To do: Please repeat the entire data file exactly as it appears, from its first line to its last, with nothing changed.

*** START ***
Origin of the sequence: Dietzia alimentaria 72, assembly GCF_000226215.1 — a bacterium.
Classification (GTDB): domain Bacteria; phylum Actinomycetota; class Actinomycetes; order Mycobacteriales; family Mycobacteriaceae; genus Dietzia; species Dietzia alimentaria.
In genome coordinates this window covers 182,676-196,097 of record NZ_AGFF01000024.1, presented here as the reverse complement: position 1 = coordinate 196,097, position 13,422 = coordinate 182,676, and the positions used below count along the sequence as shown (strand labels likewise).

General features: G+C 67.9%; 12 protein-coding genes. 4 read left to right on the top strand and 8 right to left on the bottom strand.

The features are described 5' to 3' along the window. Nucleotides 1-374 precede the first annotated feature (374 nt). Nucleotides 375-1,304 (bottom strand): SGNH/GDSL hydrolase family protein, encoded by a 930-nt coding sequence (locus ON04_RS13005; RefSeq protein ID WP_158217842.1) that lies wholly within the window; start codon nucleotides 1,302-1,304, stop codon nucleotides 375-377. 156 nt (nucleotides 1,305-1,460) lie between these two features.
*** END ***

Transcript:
Origin of the sequence: Dietzia alimentaria 72, assembly GCF_000226215.1 — a bacterium.
Classification (GTDB): domain Bacteria; phylum Actinomycetota; class Actinomycetes; order Mycobacteriales; family Mycobacteriaceae; genus Dietzia; species Dietzia alimentaria.
In genome coordinates this window covers 182,676-196,097 of record NZ_AGFF01000024.1, presented here as the reverse complement: position 1 = coordinate 196,097, position 13,422 = coordinate 182,676, and the positions used below count along the sequence as shown (strand labels likewise).

General features: G+C 67.9%; 12 protein-coding genes. 4 read left to right on the top strand and 8 right to left on the bottom strand.

The features are described 5' to 3' along the window. Nucleotides 1-374 precede the first annotated feature (374 nt). Nucleotides 375-1,304 (bottom strand): SGNH/GDSL hydrolase family protein, encoded by a 930-nt coding sequence (locus ON04_RS13005; RefSeq protein ID WP_158217842.1) that lies wholly within the window; start codon nucleotides 1,302-1,304, stop codon nucleotides 375-377. 156 nt (nucleotides 1,305-1,460) lie between these two features.